14 :

urban landscape, buildings and streets



hayy and streets

The ‘open’ (brown) and ‘green’ spaces have lost their essence as public space. No real public life exists in those spaces. Waterfronts, walk-ways, gardens are all surveilled and overtaken by authorities and political parties.

The ‘Hayy’ spaces are internal and almost hidden. These spaces appear as semi-private, but are entirely public, and not surveilled. Their intricate shapes allow from interesting and intricate spaces.





buildings, and



nner courtyards




public spaces, green spaces, and hayy are public spaces truly public?




Candy Chang believes in transforming cities through art and design. Cities have emotional connections and relationships to the people that inhabit them. Re-imagining cities and the way they should be. The essence of her work is in making cities more comfortable for people. Moreover, comfort is within the details. Good urban design engages people with their cities, but also with each other. It is important to remember that one is never truly alone. In effect, there is strength of collective wisdom in our lives and the cities we live in. figure


Candy Chang is an Arc h i t e c t , U r b a n D e s i g n e r, and Graphic design. By adapting the various majors she has taken on, she created her own discipline. She creates public interventions that encourage conversation among people within the neighborhood, and throughout various cities.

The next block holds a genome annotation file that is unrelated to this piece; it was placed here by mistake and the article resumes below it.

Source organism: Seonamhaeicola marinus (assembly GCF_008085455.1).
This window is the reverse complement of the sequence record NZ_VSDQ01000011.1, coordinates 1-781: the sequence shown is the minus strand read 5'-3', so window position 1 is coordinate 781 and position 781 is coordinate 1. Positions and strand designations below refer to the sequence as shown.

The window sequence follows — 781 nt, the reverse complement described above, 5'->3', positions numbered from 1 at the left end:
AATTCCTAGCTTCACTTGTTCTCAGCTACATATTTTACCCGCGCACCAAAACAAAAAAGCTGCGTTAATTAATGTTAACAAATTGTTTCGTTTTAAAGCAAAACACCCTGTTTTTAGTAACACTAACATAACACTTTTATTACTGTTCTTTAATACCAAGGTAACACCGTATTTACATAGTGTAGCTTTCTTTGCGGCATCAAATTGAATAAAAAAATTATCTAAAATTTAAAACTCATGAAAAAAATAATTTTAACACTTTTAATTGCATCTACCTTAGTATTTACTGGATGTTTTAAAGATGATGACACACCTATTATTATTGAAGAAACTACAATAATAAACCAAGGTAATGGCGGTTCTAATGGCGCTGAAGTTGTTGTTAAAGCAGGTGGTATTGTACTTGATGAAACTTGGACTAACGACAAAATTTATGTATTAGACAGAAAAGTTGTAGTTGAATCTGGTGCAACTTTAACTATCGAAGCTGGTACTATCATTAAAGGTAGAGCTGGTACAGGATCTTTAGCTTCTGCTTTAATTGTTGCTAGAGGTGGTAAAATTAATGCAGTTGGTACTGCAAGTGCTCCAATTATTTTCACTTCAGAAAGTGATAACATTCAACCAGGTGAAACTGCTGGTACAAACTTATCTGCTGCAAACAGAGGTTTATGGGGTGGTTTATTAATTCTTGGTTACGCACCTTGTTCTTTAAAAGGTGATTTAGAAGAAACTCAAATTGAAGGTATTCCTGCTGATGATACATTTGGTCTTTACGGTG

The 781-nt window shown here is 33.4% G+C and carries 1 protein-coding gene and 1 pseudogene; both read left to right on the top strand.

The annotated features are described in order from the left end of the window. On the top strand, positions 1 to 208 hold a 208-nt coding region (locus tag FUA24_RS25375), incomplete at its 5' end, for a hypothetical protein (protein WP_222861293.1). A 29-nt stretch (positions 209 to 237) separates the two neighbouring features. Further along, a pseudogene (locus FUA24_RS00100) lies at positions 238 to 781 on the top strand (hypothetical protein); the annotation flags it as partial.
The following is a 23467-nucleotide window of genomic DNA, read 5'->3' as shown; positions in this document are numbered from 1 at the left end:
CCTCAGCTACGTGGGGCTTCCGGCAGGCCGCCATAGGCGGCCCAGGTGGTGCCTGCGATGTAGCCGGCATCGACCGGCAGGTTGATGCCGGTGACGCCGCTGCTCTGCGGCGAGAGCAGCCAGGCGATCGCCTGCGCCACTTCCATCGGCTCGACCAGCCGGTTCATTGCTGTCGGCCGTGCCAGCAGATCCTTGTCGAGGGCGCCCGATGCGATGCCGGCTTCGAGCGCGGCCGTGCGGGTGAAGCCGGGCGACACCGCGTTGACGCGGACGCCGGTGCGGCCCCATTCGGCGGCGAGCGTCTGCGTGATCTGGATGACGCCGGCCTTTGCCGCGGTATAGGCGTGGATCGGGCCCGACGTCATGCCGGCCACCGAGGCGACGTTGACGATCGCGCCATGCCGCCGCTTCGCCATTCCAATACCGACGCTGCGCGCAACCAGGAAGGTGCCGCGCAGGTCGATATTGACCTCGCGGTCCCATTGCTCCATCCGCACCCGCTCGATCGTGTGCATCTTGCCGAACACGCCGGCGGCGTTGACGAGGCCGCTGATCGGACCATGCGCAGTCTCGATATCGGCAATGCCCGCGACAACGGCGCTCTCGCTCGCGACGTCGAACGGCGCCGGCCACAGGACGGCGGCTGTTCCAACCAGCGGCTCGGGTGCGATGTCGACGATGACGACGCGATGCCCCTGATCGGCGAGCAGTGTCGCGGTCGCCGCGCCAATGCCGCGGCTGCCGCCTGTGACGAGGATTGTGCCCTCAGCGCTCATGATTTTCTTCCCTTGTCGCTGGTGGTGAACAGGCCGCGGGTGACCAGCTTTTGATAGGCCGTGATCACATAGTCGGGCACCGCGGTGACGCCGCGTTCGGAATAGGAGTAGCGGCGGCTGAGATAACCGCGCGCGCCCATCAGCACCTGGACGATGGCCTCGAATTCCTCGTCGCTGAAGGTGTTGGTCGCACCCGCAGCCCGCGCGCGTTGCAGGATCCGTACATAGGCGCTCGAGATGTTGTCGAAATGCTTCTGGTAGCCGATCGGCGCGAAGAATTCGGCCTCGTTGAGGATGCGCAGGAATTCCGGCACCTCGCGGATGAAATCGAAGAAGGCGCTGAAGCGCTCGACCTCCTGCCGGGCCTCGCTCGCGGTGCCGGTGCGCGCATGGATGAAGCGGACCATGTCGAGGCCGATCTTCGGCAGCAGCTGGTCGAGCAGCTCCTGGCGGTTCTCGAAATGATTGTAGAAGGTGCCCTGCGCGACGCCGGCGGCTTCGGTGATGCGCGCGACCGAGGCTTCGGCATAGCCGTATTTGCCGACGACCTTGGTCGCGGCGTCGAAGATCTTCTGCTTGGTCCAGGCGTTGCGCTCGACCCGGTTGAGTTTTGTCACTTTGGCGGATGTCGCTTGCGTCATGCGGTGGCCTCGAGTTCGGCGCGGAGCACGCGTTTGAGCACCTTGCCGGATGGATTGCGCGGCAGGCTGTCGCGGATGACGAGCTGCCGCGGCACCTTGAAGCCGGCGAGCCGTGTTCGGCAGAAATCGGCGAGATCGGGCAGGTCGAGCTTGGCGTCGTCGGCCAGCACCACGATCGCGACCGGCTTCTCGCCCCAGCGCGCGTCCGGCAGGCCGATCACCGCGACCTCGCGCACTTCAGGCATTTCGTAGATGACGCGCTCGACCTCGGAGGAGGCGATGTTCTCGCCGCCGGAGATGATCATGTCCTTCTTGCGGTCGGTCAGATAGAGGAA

erasure of memory?

Photocollage of a Hayy Space. It has lost its charm and essence, renovated into a parking lot.






garden, nature overtakes


20: ‘before

i die�

sidewalk psychiatry



career path

These are examples of various projects Chang has set up around cities. They encourage people to contribute and start conversations, as well as ask themselves questions. It becomes a continuous conversation with the city and the surrounding.


The article ‘The Wall, the Screen and the Image, written by Marita Sturken, represents Maya Lin’s approach to the Vietnam Memorial. Resisting certain hegemonies through memorials and architecture that respects the earth’s organic processes and the connections to its surrounding.